90-2  Obsolete

Restriction on Lobbying Activities from Federal Funds
March 1, 1990

In December 1989, the Office of Management and Budget published regulations to restrict lobbying activities of employees and consultants of federal grant and contract recipients. While the regulations were published as “interim final guidelines,” they were effective for all awards made after December 23, 1989.

The regulations prohibit the use of federal funds for lobbying members of congress, their staffs or employees of federal agencies on a specific grant, contract or cooperative agreement that exceeds $100,000. This includes new awards or modifications and amendments to existing awards. The University is being asked to certify for each project that no lobbying has taken or will take place.

The regulations are not clear on what constitutes lobbying. They use the term “influencing or attempting to influence” and define it as follows:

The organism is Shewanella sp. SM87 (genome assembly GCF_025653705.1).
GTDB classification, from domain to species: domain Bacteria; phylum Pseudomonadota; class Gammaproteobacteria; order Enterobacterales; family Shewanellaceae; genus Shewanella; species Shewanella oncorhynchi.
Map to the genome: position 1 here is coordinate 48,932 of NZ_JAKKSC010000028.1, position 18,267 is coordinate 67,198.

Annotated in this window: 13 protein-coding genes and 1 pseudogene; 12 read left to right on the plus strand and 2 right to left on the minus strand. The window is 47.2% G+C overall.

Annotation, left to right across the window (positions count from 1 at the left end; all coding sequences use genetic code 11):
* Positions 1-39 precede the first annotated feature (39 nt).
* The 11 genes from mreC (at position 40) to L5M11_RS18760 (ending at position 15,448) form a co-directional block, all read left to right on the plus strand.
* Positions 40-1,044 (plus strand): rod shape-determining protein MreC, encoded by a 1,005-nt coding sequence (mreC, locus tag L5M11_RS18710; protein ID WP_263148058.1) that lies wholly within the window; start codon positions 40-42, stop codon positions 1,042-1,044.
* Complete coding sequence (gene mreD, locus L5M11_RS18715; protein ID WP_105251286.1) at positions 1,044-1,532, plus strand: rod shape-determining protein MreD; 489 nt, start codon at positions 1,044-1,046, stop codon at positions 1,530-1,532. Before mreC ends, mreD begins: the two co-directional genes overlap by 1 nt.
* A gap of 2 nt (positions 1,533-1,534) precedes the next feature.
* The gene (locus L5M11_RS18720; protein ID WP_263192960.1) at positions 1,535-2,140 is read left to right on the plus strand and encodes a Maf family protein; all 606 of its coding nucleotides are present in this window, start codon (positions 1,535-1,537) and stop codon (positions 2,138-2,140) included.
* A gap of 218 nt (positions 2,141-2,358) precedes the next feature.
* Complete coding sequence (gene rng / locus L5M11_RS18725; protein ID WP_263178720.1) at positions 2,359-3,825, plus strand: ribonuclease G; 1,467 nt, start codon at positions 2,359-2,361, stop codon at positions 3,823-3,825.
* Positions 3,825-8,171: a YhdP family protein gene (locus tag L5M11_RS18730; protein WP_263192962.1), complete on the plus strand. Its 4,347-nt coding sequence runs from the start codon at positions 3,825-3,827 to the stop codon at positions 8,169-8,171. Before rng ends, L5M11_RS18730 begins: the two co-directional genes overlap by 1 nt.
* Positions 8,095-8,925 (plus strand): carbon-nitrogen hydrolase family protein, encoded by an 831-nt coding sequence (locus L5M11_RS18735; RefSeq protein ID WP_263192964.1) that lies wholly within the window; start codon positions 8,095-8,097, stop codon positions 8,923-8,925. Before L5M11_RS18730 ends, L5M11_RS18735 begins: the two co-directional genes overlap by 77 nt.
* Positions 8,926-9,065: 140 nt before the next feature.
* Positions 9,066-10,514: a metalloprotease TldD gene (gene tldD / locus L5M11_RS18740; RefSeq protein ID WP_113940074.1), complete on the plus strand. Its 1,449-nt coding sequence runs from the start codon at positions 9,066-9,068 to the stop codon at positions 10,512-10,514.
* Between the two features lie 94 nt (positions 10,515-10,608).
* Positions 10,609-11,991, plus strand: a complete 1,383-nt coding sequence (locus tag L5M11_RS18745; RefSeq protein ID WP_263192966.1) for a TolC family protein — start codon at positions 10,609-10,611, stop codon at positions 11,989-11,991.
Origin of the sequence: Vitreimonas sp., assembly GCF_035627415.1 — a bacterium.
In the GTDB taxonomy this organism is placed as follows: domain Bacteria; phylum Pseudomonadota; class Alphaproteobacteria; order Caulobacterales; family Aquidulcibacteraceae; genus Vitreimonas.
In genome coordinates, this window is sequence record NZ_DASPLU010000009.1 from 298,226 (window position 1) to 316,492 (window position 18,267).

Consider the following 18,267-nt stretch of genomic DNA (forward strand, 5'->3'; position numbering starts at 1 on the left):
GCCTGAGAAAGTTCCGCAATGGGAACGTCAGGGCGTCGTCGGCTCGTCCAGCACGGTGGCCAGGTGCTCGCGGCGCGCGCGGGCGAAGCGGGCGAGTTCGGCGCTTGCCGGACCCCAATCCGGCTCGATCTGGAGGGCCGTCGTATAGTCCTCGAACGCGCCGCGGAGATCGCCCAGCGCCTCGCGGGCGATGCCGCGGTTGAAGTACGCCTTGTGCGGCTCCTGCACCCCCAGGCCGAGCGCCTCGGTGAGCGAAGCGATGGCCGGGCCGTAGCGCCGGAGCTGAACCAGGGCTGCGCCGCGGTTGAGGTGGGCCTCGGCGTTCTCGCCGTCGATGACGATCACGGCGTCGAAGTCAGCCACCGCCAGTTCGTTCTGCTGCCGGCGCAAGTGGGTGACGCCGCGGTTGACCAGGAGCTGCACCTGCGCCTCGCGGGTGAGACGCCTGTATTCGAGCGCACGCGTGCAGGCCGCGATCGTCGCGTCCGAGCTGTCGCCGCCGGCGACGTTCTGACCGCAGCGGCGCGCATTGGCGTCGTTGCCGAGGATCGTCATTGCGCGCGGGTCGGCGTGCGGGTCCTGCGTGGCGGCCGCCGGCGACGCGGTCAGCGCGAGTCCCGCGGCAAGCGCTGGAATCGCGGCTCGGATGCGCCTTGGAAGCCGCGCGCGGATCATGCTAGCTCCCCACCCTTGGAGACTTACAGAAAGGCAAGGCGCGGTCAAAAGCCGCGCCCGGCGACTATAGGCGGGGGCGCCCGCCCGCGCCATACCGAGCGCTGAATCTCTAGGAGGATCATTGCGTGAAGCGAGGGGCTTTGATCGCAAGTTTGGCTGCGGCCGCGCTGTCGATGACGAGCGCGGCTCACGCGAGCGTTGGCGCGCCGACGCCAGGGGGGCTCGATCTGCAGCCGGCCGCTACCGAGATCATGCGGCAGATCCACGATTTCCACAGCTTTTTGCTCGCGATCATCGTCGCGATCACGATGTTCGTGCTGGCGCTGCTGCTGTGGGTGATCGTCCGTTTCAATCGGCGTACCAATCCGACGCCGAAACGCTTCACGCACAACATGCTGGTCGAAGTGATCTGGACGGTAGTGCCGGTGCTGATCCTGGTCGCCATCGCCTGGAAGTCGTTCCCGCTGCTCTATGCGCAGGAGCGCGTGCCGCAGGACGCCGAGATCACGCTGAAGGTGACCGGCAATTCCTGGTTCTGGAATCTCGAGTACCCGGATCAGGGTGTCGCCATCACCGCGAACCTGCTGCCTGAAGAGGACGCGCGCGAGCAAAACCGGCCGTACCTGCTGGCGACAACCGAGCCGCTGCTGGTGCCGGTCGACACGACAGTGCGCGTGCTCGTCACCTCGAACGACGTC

“Influencing or attempting to influence means making, with the intent to influence, any communication to or appearance before an officer or employee of any agency, a member of Congress, an officer or employee of Congress, or an employee of a member of Congress in connection with any covered Federal action.”

For Employees
We now understand the regulations prohibit the use of federal funds to pay salary, travel, long distance calls and similar items to an employee or consultant who engages in a “covered federal action.” It would be especially easy to get into a lobbying situation in the case of someone going to an agency to report on current progress on a project but discussing future funding of the program while there. The prohibition only applies when federal funds are used.
For Consultants
Consultants hired by the University to assist with obtaining an award may not be paid out of federal funds. Non-federal funds can be used but if the effort is to influence a specific grant, contract or cooperative agreement, a disclosure statement on standard form LLL must be filed by the University. Employees who work less than 130 days in the year just prior to submission are considered in the same category as consultants.

Sanctions for violation of the regulations are subject to a civil penalty of not less than $10,000 and not more than $100,000 for each such incident.